When the tsunami disaster occurred in December, many Australians wondered, ‘Could it happen here?’ Some thirty hours after those waves struck, Thaksin, the Thai PM, ordered large trucks south to the devastated areas. Each truck included rows of satellite phones, enabling tourists and locals to contact loved ones. I remember reading in amazement and thinking, ‘That would never happen here.’
Peter Newman, the NSW government Sustainability Commissioner, recently said, ‘A city where it takes longer to catch a bus through the CBD than to walk the same distance “ has a serious problem.’ Sydney is having serious problems.
Since November 2004, the New Matilda office has had three power shortages (black-outs). Each time, the explanation through the grape-vine of our building has been the same: ‘something happened at the sub-station’. No word from our de-regulated power supplier. Try running a website three kilometres from the Sydney GPO without electricity.
Thanks to Hive
It currently takes one week to have a new ADSL internet connection operating in Sydney. Perhaps we should be grateful, apparently it used to take three weeks. This is not time to lay cables, install and configure hardware. This is one week for a Telstra employee at the nearby telephone exchange to ‘enable’ ADSL on the requested phone line, i.e. flick a switch.
Wireless networks in Sydney? Some cities around the world such as Philadelphia have set-up ‘Citywide’ wireless networks (link here). The economic hub of our nation can be thankful some select coffee franchises have invested in running wi-fi networks. The baristas at most, however, have no understanding of a wireless network protocol and why should they? Perhaps Sydney hasn’t taken up this technology because everything is done by mobile phone anyway.
Australia Post? Their current business strategy is clearly: sell more electronics than Harvey Norman. Staff provide an excessive number of services with inadequate results. I suggest Australia Post is not capable of delivering government services and standard postal delivery should be privatised. I would gladly pay 25 per cent more to have mail delivered, if I didn’t have to queue for fifteen minutes for the privilege.
Public transport in Sydney seems to be going from bad to worse. Bangkok has a more efficient system. Bureaucrats complain that the Sydney network is big and serves a large population. Try Mexico City. El Metro de Ciudad de Mexico commutes four million per day and has eleven different lines. And it is cheap. Of course, that means heavily subsidised.
I’m unsure if the NSW government has a problem with this. We currently shell out over $100 million per year to the private company which built a new rail line “ just five years ago “ that no one uses (link here). The airport link is privately operated and statistics on airport rail link usage is unavailable to the public – funny though, that our money is available to them.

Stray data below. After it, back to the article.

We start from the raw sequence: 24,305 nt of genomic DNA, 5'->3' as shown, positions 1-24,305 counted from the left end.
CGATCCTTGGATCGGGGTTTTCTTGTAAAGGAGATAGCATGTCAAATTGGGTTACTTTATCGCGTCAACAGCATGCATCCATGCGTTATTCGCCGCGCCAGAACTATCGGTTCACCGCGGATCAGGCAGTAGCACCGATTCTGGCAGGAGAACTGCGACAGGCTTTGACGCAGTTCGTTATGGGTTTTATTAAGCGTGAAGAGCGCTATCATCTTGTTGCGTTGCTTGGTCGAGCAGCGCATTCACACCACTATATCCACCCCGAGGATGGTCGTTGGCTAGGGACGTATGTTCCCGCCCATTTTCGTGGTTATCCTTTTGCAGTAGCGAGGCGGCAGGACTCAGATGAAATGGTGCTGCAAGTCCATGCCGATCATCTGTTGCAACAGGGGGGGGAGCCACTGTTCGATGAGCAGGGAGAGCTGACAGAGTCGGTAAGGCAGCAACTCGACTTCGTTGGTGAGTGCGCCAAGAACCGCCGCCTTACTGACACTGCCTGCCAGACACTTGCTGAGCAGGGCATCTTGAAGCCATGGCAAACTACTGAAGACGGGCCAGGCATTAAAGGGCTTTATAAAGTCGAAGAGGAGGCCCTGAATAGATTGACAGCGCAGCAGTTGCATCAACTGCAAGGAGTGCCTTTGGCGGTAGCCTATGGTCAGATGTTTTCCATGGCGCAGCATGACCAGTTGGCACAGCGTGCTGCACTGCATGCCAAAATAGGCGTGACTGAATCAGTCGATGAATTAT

Many now suggest that despite the Carr Government’s significant majority, Labor may lose the 2007 election. Often cited is the failure to deliver on services like our rail system. It may be the unions’ fault and maybe it is RailCorp’s poor management but as a long time union and Labor Party member I can proudly say: ‘I DON’T CARE! Just fix it!’
Surely the Carr Government realises this and are doing all they can to improve the publics perception? Maybe not; until recently, Reba Meagher, Member for Cabramatta (western suburbs of Sydney) had her driver drop her off and wait outside her 7 a.m. pilates class in Surry Hills (trendy inner-city). The pilates school is in the same street as News Ltd and the nemesis of the Carr Government – The Daily Telegraph.
Perhaps the closest Sydney has come to the ‘not if, but when’ terrorist attack or natural disaster since 9/11, was a ‘possible gas leak’ from an old train. (link here). The emergency procedure was chaotic and disorganised. The crowd management throughout central Sydney could be summed up as: ‘Please face the direction of your suburb and start walking home’
Betty Blacktown isn’t interested in the political implications. She and many others are just tired of being taken for granted.
These are personal experiences of frustration and gripes. Services from state and federal governments, as well as corporations, aren’t always bad. Sometimes they are exceptional. But if this is what happens to a new media company in the centre of Sydney, what is it like in rural centres? Or where country train lines still operate? And beyond?
Last month I was mugged by a man with a hunting knife two doors from my house (no big deal, it is actually now fairly standard in Sydney). I quickly gave him my cash and he jumped into a waiting jeep. Angry and shocked, I ran after the jeep whilst calling 000. Shouting down the phone, I was transferred to Police…ring… ring… ring… ring… ring…’Telstra advises that your call…’
I wasn’t hurt, but I was alarmed. I think we should all be.
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